53 of Hong Kong’s most prominent pro-democracy activists and politicians have been arbitrarily arrested in the biggest crackdown since China’s imposition of draconian National Security Law (NSL) last year on June 30. All were allegedly arrested for “subversion” under this law.
What is this National Security Law of China?
This is a security law that had its basis under Article 23 of Hong Kong Basic Law, but was never fully implemented due to its draconian nature and unpopularity. In June 2020, Chinese Standing Committee of the National People’s Congress came forward with a law equivalent to what was prevent in the Hong Kong Basic Law and passed in secrecy on June 30, 2020 without any serious input from Hong Kong authorities.
The details of the law’s 66 articles were kept secret until after it was passed. It criminalises any act of:
- secession – breaking away from the country
- subversion – undermining the power or authority of the central government
- terrorism – using violence or intimidation against people
- collusion with foreign or external forces
The law takes direct aim at the spirited anti-government protests that have convulsed Hong Kong in 2019, prescribing harsh penalties for the tactics commonly used by demonstrators.
Recent Mass Arrest
About 1,000 police joined in 72 raids across the city of Hong Kong in the early morning of January 7, 2020. The people detained include:
- long-established opposition figures James To, Lam Cheuk-ting, Claudio Mo and Benny Tai, one of the initiators of the primaries
- veteran politicians and activists, such as Leung “Long Hair” Kwok-hung and Claudio Mo
- young pro-democracy campaigners Lester Shum, Gwyneth Ho, Tiffany Yuen, Lee Chi Yung and Jeffrey Andrews
- Human rights lawyer John Clancey, a US citizen
- two academics behind the primaries strategy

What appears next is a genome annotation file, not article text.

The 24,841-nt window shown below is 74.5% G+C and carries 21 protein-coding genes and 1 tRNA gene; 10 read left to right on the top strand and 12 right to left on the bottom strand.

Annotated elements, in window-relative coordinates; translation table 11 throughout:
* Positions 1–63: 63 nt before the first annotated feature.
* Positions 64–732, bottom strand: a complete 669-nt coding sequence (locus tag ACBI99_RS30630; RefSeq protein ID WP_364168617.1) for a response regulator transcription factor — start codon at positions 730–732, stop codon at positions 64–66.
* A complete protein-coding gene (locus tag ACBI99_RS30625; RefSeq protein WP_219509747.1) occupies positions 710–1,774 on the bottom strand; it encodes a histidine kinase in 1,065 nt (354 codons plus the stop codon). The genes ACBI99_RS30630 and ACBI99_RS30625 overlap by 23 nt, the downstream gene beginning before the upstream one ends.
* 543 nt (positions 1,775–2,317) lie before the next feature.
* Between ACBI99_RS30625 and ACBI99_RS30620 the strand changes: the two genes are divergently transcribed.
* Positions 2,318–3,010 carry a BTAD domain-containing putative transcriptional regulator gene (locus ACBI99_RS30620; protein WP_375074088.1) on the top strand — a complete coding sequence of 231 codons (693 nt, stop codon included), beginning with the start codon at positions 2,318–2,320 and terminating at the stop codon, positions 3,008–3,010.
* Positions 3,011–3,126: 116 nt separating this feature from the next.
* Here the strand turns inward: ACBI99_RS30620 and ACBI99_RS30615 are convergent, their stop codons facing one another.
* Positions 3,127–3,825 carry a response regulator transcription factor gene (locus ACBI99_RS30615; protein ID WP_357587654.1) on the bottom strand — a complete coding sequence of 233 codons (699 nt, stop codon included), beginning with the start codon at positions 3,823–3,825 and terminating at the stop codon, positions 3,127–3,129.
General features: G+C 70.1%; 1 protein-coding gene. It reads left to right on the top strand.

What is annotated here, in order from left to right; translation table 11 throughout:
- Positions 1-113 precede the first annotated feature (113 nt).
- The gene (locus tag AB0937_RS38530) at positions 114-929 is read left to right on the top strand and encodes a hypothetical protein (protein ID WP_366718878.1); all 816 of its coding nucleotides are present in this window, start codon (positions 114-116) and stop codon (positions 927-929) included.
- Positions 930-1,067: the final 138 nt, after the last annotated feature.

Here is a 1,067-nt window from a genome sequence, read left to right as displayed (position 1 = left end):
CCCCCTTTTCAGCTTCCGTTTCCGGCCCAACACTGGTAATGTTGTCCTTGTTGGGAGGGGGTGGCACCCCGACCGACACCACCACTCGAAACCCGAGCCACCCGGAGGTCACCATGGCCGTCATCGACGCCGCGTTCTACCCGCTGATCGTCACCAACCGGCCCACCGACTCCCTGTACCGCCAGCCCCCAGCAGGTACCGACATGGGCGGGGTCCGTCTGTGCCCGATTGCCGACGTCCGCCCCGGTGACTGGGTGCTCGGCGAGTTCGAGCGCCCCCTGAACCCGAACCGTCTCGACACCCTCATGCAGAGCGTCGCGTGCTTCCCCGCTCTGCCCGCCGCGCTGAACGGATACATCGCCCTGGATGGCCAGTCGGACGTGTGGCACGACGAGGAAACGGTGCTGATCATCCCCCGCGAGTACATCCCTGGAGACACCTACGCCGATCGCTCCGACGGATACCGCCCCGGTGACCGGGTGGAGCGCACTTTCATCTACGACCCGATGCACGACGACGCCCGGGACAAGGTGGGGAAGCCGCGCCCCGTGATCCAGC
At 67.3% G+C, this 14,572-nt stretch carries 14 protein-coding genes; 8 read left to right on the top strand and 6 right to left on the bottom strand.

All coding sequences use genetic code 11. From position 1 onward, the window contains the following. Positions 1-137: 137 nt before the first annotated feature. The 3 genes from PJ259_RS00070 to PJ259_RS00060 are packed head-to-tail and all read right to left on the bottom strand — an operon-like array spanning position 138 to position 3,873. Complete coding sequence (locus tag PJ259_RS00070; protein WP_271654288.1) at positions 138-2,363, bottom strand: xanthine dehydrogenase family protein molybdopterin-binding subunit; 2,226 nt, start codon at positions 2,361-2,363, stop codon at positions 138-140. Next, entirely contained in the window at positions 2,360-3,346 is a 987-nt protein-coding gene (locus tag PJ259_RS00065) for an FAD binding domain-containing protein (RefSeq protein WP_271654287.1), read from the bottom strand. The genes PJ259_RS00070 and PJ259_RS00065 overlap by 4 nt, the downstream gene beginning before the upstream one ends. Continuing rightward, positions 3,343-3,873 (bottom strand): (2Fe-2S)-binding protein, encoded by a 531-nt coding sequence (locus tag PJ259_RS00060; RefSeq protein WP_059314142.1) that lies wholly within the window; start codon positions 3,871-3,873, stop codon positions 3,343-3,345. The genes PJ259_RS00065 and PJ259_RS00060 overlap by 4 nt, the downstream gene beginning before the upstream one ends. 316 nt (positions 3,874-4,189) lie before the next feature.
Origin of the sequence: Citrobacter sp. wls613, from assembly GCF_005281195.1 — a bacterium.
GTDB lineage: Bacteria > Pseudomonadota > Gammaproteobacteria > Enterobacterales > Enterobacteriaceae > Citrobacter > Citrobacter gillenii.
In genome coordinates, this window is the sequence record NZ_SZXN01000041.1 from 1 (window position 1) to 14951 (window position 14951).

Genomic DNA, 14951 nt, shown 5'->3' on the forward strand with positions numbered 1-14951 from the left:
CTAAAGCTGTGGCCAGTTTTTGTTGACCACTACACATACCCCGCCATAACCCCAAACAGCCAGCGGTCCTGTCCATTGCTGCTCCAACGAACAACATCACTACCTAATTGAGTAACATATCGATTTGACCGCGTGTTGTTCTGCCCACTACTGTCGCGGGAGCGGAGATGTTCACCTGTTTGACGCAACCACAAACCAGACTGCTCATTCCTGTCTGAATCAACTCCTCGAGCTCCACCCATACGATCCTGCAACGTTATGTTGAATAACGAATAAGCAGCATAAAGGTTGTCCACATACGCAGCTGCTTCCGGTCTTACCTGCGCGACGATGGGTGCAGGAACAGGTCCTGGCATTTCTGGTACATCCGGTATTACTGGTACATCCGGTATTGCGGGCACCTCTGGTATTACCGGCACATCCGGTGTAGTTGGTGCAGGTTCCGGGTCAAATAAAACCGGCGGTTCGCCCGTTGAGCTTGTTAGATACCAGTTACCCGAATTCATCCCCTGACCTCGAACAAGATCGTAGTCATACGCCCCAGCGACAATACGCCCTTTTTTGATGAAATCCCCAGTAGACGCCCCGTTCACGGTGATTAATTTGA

- 13 candidates from the primaries
Police also searched the home of already detained activist Joshua Wong, as well as three news outlets.
The Hong Kong police said those arrested violated article 22 of the National Security Law, which states that anyone who “organizes, plans, commits or participates” in “seriously interfering, disrupting or undermining” the performance of the Hong Kong or central government bodies are subject to a penalty of up to life in prison for “principal offenders.”
What were the primaries and how all this started?
In July last year, an alliance of opposition parties ran independently organised primaries to see which of their candidates had the best chances in September’s election for the Hong Kong Legislative Council (LegCo).
More than 600,000 people voted in the primaries. The opposition groups had hoped that winning more seats would give them enough power to block government proposals and increase pressure for democratic reforms. Hong Kong’s leader Carrie Lam had warned at the time the primaries could amount to subversion if the candidates intended to obstruct government policies through their election.
Several of the opposition figures planning to stand in the LegCo election were later disqualified from running, including Joshua Wong, Lester Shum and Gwyneth Ho. Most of the opposition lawmakers in the current LegCo resigned in November in protest at four of them being dismissed from parliament.
Reaction of people around the world
The arrests have been widely condemned internationally.
Antony Blinken, President-elect Joe Biden’s pick as next US Secretary of State, said they were an “assault on those bravely advocating for universal rights”.
UK Foreign Secretary Dominic Raab said the arrests were a “grievous attack”. He said it demonstrated the national security law was “being used to crush dissent and opposing political views”.
Maya Wang, China specialist at Human Rights Watch said, “Beijing once again has failed to learn from its mistakes in Hong Kong: that repression generates resistance, and that millions of Hong Kong people will persist in their struggle for their right to vote and run for office in a democratically elected government.”
By: Mahasweta Sarkar
- Associated Press
- Washington Post